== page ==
However, the band immediately transitions back into upbeat synths and pop rhythms with ‘Girls’. Another indie-pop classic of the band which they’ve stated as being ‘very fun to play’ with the vibrant guitar riffs of Adam Hann and joyous bass-lines from Ross Macdonald creating yet another incredibly enjoyable track. The second interlude of the album is next. Entitled ‘12’ the track gives off a sense of hopefulness and sanguinity, which could very likely have been the bands intention as they wanted it to sound like how they were feeling at the time, when they had just finished their first American tour, which I’m sure would have been a time of great optimism and excitement about the bands future. This feeling most definitely comes through in the interlude.
‘She Way Out’ follows this which only further embodies the indie rock and pop sound seen throughout the album with Adam Hann’s electric guitar riffs once again prove to be a highlight of the track. Whilst not a stand out, ‘She Way Out’ is definitely a consistent track which is easy on the ears. Following this is ‘Menswear’, a hybrid track of sorts as the song begins with an extended electronic instrumental section before Healy comes in with some fast paced vocals towards the end. It’s their fastest song lyrically and centres around Healy’s experiences with weddings and the drug culture at them. A catchy and memorable track for sure!
The penultimate song on the album is ‘Pressure’. This is some of Healy’s best vocal work on the record in my opinion and really shows off both his lyricism and vocal ability, which fans have become accustomed to in the band’s later work. ‘Pressure’ is themed around his relationship with his upbringing as due to his already-famous parents he was in the eye of the media from a very young age and so the song focuses on how this exposure affected him and his family. The record ends on a sombre and thoughtful note with ‘Is there somebody who can watch you?’. Healy has stated that this is one of the most important songs he will ever write and it’s the barest he’s ever laid himself. The track lacks lyrics but more than makes up for this in poignancy and meaning, with Healy dedicating the song to his little brother and addresses his struggles with leaving him when he left the house. An emotional and slow ending to a vastly effervescent album.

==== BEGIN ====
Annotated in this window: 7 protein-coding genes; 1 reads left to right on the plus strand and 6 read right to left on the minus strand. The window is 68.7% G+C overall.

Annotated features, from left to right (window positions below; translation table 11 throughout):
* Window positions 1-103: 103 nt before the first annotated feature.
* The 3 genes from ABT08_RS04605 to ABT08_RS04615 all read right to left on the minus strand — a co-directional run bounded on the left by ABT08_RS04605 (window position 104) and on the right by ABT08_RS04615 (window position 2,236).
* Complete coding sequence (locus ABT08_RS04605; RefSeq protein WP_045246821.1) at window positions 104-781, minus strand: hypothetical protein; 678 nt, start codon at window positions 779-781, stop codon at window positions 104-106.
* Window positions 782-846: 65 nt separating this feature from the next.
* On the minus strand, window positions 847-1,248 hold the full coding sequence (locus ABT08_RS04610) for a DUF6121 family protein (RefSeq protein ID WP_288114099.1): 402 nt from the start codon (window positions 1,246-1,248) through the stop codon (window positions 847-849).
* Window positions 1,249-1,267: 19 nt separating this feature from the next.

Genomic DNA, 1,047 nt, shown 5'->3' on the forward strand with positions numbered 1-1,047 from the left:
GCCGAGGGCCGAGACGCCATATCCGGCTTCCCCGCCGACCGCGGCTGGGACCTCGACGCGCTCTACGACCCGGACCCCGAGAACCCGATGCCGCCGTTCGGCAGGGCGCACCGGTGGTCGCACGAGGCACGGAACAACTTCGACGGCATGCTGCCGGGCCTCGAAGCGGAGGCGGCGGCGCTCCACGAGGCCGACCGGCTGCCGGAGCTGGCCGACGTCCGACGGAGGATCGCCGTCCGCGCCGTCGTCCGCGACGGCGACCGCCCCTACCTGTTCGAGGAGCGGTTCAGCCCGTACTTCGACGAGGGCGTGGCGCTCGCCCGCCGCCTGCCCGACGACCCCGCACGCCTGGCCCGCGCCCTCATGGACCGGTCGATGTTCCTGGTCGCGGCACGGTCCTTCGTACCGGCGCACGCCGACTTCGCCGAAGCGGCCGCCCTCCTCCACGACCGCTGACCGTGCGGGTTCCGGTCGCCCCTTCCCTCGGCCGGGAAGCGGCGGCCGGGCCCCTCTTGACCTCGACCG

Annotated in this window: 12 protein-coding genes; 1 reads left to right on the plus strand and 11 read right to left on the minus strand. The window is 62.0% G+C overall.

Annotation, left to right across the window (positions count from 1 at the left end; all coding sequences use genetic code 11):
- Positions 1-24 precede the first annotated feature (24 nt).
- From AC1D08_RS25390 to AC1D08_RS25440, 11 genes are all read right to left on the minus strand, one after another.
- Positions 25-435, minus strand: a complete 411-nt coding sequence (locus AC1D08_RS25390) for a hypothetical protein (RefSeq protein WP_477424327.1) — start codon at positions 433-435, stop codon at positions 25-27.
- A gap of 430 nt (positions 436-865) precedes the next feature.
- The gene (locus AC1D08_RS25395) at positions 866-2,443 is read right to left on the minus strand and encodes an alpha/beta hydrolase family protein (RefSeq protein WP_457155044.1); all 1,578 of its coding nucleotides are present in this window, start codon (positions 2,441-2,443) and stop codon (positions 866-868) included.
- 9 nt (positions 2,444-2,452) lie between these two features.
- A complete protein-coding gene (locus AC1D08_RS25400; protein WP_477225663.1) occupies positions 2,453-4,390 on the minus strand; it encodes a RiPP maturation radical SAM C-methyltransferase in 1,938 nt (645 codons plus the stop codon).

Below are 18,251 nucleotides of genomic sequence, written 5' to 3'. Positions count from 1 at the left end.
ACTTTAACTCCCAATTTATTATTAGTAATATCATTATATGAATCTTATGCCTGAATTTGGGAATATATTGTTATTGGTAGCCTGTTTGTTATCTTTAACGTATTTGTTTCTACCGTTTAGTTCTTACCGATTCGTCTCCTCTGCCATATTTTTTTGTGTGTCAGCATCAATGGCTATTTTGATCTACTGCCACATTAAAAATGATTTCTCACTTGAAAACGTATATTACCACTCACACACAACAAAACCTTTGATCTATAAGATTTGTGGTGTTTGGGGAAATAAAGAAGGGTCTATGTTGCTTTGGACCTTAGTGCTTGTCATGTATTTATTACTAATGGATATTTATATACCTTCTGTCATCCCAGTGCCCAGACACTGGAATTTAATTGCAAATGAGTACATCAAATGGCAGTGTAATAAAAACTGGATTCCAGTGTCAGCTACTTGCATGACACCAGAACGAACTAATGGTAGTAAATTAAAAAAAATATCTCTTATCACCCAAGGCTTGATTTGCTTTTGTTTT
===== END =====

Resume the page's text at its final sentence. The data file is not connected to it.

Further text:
Whilst this was the debut record for The 1975, it felt much more mature than that with much of the band’s playing and songwriting being absolutely beyond their years. The album set in motion many things that have since become signature pieces of the band’s music like tackling serious and emotive subjects but juxtaposing these with upbeat pop synths and rhythms. The sheer brutal honesty of Healy throughout the album created such a real relationship with the listener and ultimately was a catalyst for the band gaining such a large cult following after its release. The issues touched on in the record of course still have great relevance to young people around the world which has enabled it to stand the test of time, having great prominence in culture, even ten years later. The record encapsulates life as a teenager and introduced the world to the band’s distinctive sound, laying the groundwork for the four number one albums that followed.